The Nikkor shows very good resolution across the whole frame at the maximum aperture. Stopping down increases resolution further, reaching excellent numbers across the whole frame at f/4 and f/5.6.
The lens showed some focus shifting when stopping down (residual spherical aberration).
Please note that the MTF results are not directly comparable across the different systems!
Below is a simplified summary of the formal findings. The chart shows line widths per picture height (LW/PH) which can be taken as a measure for sharpness. If you want to know more about the MTF50 figures you may check out the corresponding Imatest Explanations
Chromatic Aberrations (CAs)
Chromatic aberrations (color shadows at harsh contrast transitions) are very well controlled, with very low values in the range of 0.22 to 0.46 pixels at the image borders.
One of the main reasons to use a fast tele prime is its ability to separate the main subject from the background. For such images, the quality of the background blur is of major importance.
The Nikkor delivers very smooth and pleasing image blur in these kinds of shots.
Out-of-focus highlights are evenly filled with virtually no outlining. The lens features 9 rounded aperture blades, giving background highlight a nice circular shape when stopped down slightly. Surprisingly, at f/4 the blades become visible and the highlights are no longer circular.
The shape of the highlights deteriorates a bit towards the image borders due to mechanical vignetting at large apertures. However, stopping down solves that issue.
In the focus transition zone, the lens shows smooth image blur behind the focal plane (to the left below), but a tad more nervous bokeh due to mild double images in the foreground (to the right below).
Bokeh Fringing / LoCA
Bokeh fringing (non-coinciding focal planes of the various colors, also referred to as longitudinal chromatic aberration, or LoCA for short) is an axial color fringing effect and a common issue with relatively fast glass. The halos typically have different colors – magenta (red + blue) in front of the focus point and green beyond. Unlike lateral CAs, bokeh fringing can not easily be fixed in post processing.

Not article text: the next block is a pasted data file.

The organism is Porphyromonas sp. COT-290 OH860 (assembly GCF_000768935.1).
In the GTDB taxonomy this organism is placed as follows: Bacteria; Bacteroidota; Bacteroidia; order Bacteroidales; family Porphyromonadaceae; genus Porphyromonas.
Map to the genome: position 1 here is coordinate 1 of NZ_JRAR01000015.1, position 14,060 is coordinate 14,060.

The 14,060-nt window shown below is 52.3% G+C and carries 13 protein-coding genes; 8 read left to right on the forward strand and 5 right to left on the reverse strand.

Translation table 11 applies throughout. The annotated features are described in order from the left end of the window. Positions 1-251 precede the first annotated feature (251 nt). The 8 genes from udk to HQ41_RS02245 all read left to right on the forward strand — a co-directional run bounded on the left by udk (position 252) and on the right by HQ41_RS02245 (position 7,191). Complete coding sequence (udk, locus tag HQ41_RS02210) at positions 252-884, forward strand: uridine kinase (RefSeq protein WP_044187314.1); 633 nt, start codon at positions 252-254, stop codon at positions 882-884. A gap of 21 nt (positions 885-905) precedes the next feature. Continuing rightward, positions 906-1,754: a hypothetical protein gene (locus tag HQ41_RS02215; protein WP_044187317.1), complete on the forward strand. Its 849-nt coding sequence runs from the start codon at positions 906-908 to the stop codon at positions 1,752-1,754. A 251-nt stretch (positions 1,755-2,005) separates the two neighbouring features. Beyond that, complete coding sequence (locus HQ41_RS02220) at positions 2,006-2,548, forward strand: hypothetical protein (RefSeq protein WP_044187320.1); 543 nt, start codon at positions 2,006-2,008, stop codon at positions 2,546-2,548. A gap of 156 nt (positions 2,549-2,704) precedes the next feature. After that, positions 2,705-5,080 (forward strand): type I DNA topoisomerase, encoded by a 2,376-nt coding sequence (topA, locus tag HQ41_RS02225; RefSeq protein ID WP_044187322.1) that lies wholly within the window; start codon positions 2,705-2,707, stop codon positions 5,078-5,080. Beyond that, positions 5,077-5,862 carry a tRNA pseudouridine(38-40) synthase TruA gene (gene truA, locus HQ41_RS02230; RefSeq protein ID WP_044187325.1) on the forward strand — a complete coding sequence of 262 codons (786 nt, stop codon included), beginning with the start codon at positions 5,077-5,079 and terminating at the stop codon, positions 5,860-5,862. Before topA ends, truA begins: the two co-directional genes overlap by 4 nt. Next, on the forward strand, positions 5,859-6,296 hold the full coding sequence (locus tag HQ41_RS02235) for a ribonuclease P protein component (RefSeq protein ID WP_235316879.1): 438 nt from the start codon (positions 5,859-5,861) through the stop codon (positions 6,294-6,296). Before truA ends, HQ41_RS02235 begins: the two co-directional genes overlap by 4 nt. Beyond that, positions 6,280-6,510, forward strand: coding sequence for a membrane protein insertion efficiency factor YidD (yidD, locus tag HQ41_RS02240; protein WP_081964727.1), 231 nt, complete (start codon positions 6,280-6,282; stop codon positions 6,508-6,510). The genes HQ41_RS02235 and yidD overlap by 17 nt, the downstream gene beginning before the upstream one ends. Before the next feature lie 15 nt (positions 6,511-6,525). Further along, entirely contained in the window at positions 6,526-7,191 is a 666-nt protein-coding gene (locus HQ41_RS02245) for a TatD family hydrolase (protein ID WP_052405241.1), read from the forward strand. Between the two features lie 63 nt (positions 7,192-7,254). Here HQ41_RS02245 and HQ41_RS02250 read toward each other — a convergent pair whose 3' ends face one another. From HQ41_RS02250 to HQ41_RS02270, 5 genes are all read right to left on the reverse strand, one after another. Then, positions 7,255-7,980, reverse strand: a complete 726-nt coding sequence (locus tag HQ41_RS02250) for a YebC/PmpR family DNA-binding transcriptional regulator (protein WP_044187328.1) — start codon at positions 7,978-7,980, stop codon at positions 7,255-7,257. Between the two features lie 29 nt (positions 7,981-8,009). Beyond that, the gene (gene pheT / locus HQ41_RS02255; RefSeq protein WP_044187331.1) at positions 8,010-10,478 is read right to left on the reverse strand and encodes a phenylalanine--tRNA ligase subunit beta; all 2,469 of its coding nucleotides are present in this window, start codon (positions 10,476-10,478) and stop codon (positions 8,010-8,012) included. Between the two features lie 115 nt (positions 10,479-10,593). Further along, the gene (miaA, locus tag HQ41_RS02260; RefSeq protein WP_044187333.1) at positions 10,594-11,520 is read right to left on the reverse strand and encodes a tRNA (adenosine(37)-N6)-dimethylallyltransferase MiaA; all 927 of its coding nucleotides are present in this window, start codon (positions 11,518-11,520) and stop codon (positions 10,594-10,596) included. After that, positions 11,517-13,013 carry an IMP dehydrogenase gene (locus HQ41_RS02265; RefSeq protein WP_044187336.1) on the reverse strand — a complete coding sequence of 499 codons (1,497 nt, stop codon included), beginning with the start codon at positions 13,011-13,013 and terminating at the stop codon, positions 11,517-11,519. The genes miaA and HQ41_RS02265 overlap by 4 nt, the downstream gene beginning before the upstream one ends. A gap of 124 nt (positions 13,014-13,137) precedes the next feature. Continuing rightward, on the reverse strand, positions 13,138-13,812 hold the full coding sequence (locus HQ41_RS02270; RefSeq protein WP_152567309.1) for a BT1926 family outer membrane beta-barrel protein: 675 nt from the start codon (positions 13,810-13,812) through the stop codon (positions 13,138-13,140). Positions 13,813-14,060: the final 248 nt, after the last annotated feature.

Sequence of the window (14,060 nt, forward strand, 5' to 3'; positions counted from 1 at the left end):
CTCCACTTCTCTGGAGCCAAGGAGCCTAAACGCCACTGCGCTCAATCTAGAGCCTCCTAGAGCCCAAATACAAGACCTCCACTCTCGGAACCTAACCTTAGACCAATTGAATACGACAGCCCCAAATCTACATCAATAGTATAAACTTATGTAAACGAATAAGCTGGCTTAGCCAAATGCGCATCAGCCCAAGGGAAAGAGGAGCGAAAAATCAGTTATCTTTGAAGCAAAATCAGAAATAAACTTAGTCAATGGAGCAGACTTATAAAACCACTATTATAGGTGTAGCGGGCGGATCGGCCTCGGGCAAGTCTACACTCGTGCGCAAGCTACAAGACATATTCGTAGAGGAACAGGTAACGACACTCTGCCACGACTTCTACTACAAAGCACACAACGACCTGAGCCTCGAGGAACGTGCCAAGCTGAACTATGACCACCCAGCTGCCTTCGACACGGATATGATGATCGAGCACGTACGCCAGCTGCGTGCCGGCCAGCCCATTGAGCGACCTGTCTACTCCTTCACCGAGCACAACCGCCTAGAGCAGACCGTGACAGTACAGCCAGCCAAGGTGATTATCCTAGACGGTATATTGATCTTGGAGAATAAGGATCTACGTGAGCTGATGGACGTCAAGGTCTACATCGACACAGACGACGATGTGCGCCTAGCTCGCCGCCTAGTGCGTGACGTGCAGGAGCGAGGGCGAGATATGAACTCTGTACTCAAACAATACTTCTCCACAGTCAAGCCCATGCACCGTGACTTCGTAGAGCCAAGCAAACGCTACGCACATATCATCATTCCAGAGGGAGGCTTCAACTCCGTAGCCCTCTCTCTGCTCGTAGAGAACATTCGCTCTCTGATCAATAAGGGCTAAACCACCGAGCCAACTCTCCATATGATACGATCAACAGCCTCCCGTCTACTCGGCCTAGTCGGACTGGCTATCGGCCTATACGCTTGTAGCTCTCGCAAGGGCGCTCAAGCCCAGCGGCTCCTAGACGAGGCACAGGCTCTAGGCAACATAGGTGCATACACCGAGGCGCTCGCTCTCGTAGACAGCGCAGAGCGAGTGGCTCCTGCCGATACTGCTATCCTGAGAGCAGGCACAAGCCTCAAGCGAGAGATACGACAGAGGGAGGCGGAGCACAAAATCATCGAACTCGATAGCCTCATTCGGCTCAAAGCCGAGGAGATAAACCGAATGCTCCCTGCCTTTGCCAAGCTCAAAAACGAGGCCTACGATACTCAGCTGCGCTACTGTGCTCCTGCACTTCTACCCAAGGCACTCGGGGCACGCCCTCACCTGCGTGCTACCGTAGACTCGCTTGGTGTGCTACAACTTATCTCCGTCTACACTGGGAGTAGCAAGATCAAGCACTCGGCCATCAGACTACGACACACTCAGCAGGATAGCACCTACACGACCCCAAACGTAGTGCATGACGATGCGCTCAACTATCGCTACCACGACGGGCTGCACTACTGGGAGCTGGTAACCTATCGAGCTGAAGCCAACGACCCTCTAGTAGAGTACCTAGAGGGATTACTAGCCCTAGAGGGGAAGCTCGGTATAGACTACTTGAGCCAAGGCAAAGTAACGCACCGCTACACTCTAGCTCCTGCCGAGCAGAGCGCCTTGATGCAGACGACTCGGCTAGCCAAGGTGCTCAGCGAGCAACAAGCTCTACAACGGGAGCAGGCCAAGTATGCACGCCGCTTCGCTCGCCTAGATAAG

Typical for most fast tele primes, the Nikkor is not free of of bokeh fringing at large apertures. As usual, stopping down the lens reduces the amount of bokeh fringing further.
In addition, these shots also illustrate the focus shift when stopping down that was mentioned in the MTF section. It’s worth mentioning though that down to f/5.6, Z cameras focus with the lens stopped down (unless the lens is even slower than f/5.6, of course), so the focus shift can only become an issue if the lens is focused manually and the aperture changed later (that’s actually what we do for the images below).
The following sample shots were RAW-converted in CaptureOne with lens corrections disabled.
The Nikkor Z 85mm f/1.8 S performs on a very high level, delivering very high resolution across the whole frame straight from the maximum aperture.
Background blur is very soft and smooth with evenly filled highlights without visible outlining. Bokeh fringing is on a typical level for this lens class.
CAs are very well controlled and no issue at all. Distortion is fairly low natively, even though a tad higher than it used to be on the F-mount lens that was available for the last decade.
Vignetting is moderate at large apertures and no issue at medim apertures and beyond. Software correction can take care of it completely, if required.
The build quality of the lens is on a very high level. There are some plastic parts on the lens body, but most of it is made from aluminum and feels sturdy and solid. Controls on the lens are reduced to a minimum, just the AF/M switch and the focus ring. The latter works electronically though with variable speed and can be customized to control a (small) selection of other functions.
Thanks to a stepping motor, autofocus is very fast and silent.
Performing on such a high level, the lens easily deserves our "Highly Recommended" badge.